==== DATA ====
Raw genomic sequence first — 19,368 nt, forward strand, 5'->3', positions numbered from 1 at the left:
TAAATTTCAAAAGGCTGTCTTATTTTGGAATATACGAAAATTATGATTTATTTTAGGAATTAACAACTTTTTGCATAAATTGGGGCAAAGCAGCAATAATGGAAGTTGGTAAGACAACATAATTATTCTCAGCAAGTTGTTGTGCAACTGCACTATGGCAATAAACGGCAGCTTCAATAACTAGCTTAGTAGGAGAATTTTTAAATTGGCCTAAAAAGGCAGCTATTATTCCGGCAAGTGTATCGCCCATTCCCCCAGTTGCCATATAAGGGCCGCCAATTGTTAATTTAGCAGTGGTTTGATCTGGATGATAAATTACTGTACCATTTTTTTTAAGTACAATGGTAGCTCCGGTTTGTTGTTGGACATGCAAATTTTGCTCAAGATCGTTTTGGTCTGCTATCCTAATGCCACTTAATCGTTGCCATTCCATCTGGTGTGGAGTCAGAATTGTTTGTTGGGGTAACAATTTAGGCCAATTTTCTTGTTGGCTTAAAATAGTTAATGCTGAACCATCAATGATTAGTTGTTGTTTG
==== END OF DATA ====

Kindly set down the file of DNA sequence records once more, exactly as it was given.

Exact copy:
Raw genomic sequence first — 19,368 nt, forward strand, 5'->3', positions numbered from 1 at the left:
TAAATTTCAAAAGGCTGTCTTATTTTGGAATATACGAAAATTATGATTTATTTTAGGAATTAACAACTTTTTGCATAAATTGGGGCAAAGCAGCAATAATGGAAGTTGGTAAGACAACATAATTATTCTCAGCAAGTTGTTGTGCAACTGCACTATGGCAATAAACGGCAGCTTCAATAACTAGCTTAGTAGGAGAATTTTTAAATTGGCCTAAAAAGGCAGCTATTATTCCGGCAAGTGTATCGCCCATTCCCCCAGTTGCCATATAAGGGCCGCCAATTGTTAATTTAGCAGTGGTTTGATCTGGATGATAAATTACTGTACCATTTTTTTTAAGTACAATGGTAGCTCCGGTTTGTTGTTGGACATGCAAATTTTGCTCAAGATCGTTTTGGTCTGCTATCCTAATGCCACTTAATCGTTGCCATTCCATCTGGTGTGGAGTCAGAATTGTTTGTTGGGGTAACAATTTAGGCCAATTTTCTTGTTGGCTTAAAATAGTTAATGCTGAACCATCAATGATTAGTTGTTGTTTG